China leaders fear Bo return if sentence is not harsh: sources
ReutersBEIJING/SHANGHAI--Senior figures in China's ruling Communist Party fear ousted politician Bo Xilai could stage a political comeback one day if he is not dealt a harsh sentence in his trial for corruption, embezzlement and abuse of power, according to sources.
August 29, 2013, 12:22 am TWN
Bo was a rising star who analysts say was seen as a potential rival to President Xi Jinping for leadership of the Party and country before his career was spectacularly derailed by a lurid murder scandal involving his wife.
Chinese courts are controlled by the Party and do not generally dismiss its charges against defendants, especially in politically sensitive cases, so Bo will almost certainly be found guilty.
But the unprecedented openness of his five-day trial, approved by those at the top of the Party, may ironically limit the ability of the court to mete out the tough sentence many of those same leaders favor, analysts said.
“Bo is the biggest threat to Xi. If Bo is not executed or does not die of illness, the possibility of Bo staging a comeback one day cannot be ruled out,” a source with ties to the leadership, who asked not to be identified, told Reuters.
State broadcaster CCTV said a verdict was expected in early September. The five-day trial closed on Monday.
China's Communist Party has a rich history of purges and rehabilitations, with perhaps none as spectacular as that of Deng Xiaoping, architect of the market reforms that remade the country.
Deng was ejected from government during the tumultuous Cultural Revolution, but after Mao Zedong died in 1976 he engineered a comeback and went on to rule as China's paramount leader for almost two decades until his own death in 1997.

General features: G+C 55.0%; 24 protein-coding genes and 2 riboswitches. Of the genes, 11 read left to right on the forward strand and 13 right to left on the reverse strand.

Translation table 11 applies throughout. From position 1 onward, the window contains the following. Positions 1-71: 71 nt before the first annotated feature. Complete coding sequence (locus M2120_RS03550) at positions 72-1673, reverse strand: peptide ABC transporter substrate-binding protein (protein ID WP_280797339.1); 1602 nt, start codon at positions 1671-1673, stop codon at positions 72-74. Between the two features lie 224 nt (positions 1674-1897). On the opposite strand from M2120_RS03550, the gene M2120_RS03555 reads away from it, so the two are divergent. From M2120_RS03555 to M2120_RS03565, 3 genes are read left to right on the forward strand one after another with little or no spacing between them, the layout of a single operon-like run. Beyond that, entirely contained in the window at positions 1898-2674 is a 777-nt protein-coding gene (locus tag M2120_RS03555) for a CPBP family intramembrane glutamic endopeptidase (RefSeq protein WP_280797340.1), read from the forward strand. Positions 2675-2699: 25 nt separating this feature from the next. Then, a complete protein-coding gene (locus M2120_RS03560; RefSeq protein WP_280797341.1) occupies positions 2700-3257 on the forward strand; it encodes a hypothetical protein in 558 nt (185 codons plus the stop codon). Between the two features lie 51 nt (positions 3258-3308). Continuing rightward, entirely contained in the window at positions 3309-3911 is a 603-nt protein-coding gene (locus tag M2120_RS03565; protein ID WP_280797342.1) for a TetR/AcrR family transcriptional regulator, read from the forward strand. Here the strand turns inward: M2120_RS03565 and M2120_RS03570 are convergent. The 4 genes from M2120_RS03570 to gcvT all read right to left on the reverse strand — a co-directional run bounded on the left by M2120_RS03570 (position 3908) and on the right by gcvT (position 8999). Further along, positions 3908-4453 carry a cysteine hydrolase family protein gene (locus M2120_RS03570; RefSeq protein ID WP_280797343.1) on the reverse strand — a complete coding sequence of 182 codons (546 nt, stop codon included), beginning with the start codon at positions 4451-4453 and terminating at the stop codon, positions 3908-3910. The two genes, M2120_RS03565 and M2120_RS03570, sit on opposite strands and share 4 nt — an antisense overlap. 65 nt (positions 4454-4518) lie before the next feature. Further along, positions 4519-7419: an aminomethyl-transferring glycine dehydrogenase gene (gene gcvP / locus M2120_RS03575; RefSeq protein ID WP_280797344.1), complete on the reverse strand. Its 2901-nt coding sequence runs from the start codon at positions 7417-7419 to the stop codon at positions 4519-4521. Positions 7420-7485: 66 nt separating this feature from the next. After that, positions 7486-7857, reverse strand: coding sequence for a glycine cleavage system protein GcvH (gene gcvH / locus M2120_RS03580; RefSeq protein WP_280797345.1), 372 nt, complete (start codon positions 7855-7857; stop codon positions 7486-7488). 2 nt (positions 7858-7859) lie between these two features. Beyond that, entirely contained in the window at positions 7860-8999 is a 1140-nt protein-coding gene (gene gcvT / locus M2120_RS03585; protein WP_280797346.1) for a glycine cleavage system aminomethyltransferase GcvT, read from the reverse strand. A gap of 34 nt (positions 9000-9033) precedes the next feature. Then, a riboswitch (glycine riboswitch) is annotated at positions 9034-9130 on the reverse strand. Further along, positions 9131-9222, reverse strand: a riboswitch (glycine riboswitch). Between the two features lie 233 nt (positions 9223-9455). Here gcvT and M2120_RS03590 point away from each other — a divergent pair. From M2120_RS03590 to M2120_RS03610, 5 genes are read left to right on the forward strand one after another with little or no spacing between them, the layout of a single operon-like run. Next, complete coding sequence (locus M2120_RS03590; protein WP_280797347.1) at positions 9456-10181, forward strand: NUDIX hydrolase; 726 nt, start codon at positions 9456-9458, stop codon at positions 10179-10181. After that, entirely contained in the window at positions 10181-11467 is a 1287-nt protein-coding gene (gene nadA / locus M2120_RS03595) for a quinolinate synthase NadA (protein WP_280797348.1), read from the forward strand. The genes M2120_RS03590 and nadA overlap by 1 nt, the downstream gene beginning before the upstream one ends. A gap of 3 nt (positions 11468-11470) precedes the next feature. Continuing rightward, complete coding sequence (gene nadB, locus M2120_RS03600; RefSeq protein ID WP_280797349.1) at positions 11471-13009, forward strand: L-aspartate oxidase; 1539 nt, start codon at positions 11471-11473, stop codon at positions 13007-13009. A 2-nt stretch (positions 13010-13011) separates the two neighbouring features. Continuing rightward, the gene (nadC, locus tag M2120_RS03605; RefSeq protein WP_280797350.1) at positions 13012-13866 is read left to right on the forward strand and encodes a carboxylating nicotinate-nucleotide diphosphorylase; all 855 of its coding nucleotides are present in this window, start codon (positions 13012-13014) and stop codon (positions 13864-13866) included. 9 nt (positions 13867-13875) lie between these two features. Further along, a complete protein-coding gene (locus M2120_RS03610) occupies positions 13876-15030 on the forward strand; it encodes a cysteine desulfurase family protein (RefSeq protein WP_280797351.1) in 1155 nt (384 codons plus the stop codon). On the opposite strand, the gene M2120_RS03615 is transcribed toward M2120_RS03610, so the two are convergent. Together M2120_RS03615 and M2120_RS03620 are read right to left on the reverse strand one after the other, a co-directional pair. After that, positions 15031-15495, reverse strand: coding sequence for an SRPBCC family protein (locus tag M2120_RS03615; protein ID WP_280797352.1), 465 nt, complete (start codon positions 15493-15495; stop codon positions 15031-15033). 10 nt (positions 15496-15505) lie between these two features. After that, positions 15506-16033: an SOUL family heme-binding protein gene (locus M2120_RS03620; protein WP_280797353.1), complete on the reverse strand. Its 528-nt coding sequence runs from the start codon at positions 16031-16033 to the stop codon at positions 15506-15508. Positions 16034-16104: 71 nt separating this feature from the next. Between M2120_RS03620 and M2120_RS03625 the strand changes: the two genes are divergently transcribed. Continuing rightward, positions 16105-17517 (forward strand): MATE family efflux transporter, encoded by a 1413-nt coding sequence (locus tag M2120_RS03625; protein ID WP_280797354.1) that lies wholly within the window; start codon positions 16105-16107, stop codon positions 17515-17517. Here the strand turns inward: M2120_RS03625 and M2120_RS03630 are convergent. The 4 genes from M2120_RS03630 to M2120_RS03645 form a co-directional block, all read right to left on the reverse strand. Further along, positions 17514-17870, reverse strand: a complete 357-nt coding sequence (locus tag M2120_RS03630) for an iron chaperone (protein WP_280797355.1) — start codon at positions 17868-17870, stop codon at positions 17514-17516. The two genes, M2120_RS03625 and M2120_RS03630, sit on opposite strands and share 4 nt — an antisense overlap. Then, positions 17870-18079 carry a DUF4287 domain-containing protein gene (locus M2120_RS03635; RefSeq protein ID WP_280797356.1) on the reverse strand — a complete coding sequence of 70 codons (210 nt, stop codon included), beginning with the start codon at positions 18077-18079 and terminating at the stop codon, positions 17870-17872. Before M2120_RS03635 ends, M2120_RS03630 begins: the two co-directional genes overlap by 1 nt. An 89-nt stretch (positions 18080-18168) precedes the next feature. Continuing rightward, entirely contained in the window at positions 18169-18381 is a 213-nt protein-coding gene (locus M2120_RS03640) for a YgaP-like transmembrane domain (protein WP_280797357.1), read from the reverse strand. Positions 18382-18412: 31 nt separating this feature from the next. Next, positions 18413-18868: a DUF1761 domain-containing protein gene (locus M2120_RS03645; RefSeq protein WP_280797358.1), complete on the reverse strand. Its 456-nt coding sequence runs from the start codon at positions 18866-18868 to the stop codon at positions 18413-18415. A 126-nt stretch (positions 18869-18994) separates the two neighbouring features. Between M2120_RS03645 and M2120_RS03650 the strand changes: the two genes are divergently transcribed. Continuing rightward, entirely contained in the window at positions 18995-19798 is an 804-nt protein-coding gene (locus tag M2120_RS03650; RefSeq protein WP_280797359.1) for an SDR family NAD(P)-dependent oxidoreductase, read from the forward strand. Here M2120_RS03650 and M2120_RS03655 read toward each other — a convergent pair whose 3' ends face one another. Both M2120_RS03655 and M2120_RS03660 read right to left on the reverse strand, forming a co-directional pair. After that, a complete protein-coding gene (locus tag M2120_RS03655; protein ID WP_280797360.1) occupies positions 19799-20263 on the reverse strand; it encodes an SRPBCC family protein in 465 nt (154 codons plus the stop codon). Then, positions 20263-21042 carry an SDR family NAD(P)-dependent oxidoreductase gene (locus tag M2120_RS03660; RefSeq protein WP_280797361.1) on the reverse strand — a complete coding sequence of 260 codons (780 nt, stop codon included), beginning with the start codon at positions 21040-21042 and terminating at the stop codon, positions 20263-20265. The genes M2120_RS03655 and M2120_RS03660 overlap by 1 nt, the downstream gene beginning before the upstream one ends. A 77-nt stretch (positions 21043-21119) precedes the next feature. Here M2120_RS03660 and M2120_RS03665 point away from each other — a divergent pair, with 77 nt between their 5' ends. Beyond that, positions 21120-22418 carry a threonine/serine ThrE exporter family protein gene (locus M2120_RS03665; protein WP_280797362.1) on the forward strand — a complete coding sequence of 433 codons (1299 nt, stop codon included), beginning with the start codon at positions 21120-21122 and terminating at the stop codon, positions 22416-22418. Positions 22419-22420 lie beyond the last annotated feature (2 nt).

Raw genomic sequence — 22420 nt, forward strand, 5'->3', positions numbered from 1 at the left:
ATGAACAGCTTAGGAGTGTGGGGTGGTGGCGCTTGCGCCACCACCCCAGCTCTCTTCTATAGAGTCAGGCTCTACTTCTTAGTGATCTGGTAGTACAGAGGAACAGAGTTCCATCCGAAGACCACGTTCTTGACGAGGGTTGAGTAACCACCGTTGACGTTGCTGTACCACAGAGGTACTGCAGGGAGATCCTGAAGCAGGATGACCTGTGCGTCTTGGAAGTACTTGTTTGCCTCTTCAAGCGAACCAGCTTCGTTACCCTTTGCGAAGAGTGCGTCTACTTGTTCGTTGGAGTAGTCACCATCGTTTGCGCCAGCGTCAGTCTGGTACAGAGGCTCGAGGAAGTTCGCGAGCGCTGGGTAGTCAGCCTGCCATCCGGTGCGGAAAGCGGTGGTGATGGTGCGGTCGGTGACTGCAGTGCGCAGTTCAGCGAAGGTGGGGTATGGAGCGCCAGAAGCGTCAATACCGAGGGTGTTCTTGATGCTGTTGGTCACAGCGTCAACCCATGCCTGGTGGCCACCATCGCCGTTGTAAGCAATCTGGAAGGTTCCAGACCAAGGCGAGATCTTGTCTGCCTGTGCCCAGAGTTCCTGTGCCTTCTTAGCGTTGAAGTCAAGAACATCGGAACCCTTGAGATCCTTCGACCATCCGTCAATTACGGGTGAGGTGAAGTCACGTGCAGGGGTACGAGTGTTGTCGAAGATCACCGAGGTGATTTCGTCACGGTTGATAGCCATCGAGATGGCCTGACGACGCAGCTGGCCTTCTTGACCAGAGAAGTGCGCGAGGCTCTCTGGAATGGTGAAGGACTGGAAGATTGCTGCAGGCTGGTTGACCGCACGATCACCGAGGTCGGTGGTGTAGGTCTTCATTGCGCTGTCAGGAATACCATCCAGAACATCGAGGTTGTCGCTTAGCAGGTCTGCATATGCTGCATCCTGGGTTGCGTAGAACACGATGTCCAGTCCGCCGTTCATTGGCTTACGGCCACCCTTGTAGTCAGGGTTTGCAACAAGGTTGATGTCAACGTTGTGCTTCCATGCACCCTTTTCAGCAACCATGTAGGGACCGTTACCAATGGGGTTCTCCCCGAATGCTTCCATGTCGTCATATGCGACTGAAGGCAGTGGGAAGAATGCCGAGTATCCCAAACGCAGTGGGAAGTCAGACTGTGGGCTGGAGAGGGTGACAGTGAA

In an unprecedented effort to show Bo's trial was fair, the Intermediate People's Court in the eastern city of Jinan posted near real-time updates of the proceedings on its microblog on the Twitter-like Weibo platform.
There was evidence of some redactions but an observer in the courtroom who also declined to be identified said the web postings captured the essence of the trial, in which Bo denied all wrongdoing and mounted a feisty defense that surprised many.
Bo stuck largely to addressing the charges and avoided politics, a strategy that a second source with leadership ties said consolidated his position as “China's leftist leader” and showed he was playing the long game.
“Bo is betting on political reform (one day) to make a comeback,” the source said.
Much of the minutiae of the trial focused on how illicit payments went to Bo's wife and son, rather than directly to him.
In a poll on Weibo, more people who had a negative view of Bo before the trial said their impression had improved than those who said their impression of him had deteriorated by a margin of about three-to-one. Of those who said they had a positive impression to begin with, five-in-six said their view became even more positive.